CANNABIS COLORADO: Radical Recreational

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by Suzanne Rouge

Over $1,000,000 was generated in the first three days of sales of recreational cannabis in Colorado and $5,000,000 in the first week.

That is a big number, especially when you consider that there were only a few dozen recreational dispensaries operational in the state on January 1st. Although there were many entrepreneurs at the ready, few made it to the starting gate. Only three marijuana testing facilities were registered, and only 348 out of 817 applications were granted a retail marijuana license. Out of 322 applicants 178 marijuana cultivation facilities were up and running and only 31 product manufacturing facilities were ready to roll out their goods. Denver, Pueblo County, Aspen, Breckenridge and Boulder were geared up to go on day one, while seventy municipalities, including; Colorado Springs, Fort Collins and Grand Junction were left out of the race by ordinances banning recreational dispensaries.


Excessive taxes and a bogged-down application process may impact supply and demand, and that may undermine the benefits of making cannabis legal. Licensing fees can range from $2,750 to $14,000 depending on the type and size of business. Owners must also spend $250 per employee for state background checks. Estimates of a $600 million dollar industry with $67 million expected in taxes may not meet the mark because of inefficiency in registration. A special 15 percent excise tax was imposed on recreational cannabis designated to build schools as well as a 10 percent sales tax to bolster marijuana-related law enforcement efforts. (These taxes do not apply to medical marijuana dispensaries.)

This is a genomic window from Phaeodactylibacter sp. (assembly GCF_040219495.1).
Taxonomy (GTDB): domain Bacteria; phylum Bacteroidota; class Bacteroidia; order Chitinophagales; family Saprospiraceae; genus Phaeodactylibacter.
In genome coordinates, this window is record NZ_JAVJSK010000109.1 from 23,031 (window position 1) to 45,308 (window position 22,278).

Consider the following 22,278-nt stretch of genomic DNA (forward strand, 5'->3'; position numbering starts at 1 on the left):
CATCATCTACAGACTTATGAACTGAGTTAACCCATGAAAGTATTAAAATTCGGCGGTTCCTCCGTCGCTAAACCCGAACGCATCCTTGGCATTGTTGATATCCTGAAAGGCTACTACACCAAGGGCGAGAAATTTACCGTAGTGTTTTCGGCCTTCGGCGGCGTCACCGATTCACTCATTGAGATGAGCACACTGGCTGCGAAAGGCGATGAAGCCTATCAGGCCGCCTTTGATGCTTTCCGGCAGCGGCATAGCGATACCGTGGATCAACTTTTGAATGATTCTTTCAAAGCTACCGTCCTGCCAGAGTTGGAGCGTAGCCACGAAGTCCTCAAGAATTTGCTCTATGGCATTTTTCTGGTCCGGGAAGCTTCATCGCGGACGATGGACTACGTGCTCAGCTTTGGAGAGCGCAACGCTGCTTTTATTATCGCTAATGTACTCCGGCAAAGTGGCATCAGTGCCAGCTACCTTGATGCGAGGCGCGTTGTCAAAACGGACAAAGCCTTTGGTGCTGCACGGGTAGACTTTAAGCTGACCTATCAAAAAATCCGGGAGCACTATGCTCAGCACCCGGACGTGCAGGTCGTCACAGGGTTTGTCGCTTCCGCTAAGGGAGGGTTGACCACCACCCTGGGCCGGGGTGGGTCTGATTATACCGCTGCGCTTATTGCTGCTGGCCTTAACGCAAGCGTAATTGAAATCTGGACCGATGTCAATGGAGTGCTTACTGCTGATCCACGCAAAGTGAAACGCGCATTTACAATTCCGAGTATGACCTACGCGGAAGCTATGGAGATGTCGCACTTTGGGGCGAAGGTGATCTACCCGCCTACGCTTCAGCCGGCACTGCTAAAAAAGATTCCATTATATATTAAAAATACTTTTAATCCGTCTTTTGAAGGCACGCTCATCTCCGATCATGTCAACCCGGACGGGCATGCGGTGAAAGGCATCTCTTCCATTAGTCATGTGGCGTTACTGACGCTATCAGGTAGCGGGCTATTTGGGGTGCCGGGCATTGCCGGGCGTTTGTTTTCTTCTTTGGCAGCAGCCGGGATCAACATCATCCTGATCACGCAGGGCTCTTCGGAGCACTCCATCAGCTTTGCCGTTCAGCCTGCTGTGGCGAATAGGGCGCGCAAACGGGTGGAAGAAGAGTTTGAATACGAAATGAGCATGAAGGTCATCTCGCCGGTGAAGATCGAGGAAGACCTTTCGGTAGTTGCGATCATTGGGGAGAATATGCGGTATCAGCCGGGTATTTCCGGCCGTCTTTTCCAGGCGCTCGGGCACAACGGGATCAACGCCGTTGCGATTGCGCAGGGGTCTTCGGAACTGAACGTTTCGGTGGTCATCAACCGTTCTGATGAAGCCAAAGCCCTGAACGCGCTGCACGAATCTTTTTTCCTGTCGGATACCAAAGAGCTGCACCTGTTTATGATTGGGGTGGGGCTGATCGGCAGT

The novelty of visiting a recreational facility will wear off in time, and higher prices at the retail stores may cause the underground to lower prices and thereby exacerbate the problems legalization is designed to solve. For the 58 percent of Americans who believe that marijuana should be legalized, buying it in a safe and sanctioned environment may be worth the extra expense.


People, no doubt, will exercise caution and wait out this year to see if progressive change has indeed arrived. We have been programmed to associate smoking pot with shame, fear, guilt and doubt, creating an internal paranoia that will dissipate as this grass roots movement takes hold. There are some reassurances for those who are apprehensive. In August 2013, Deputy Attorney General, James Cole issued a three-page memorandum affirming that the U.S. Justice Department will allow Colorado and Washington to move forward with state-wide efforts to license and regulate the adult marijuana market. His testimony before the U.S. Senate stated, “We will not…seek to preempt state ballot initiatives.” The DEA is actively investigating any operations that are not conducting business under strict regulations, thus breaking up the underground market and guiding customers to legal facilities.


Although the 2013 Congress failed to pass HR 499: The Ending Federal Marijuana Prohibition Act, it was the most viewed legislation on the website and popular interest is a powerful force. It is just a matter of time before national prohibition falls.


Any Colorado citizen 21 yrs and older may possess up to one ounce of marijuana. Adult tourists are limited to a quarter of an ounce.

• Public consumption applies to any place other than inside a private residence and is subject to a $999 fine. (Smoking in your backyard or car is not considered private.)

• Home growing of up to six plants (no more than 3 mature) in an enclosed, locked space is allowed.

• Adults are allowed to give away their marijuana to people over 21 yrs, but they are not allowed to sell or trade it.

• DIA is a drug free zone and even if a visitor leaves their marijuana in the car they could receive a fine up to $999.

• A motorist can be ticketed for impaired driving if their blood shows more than 5 nanograms of active THC.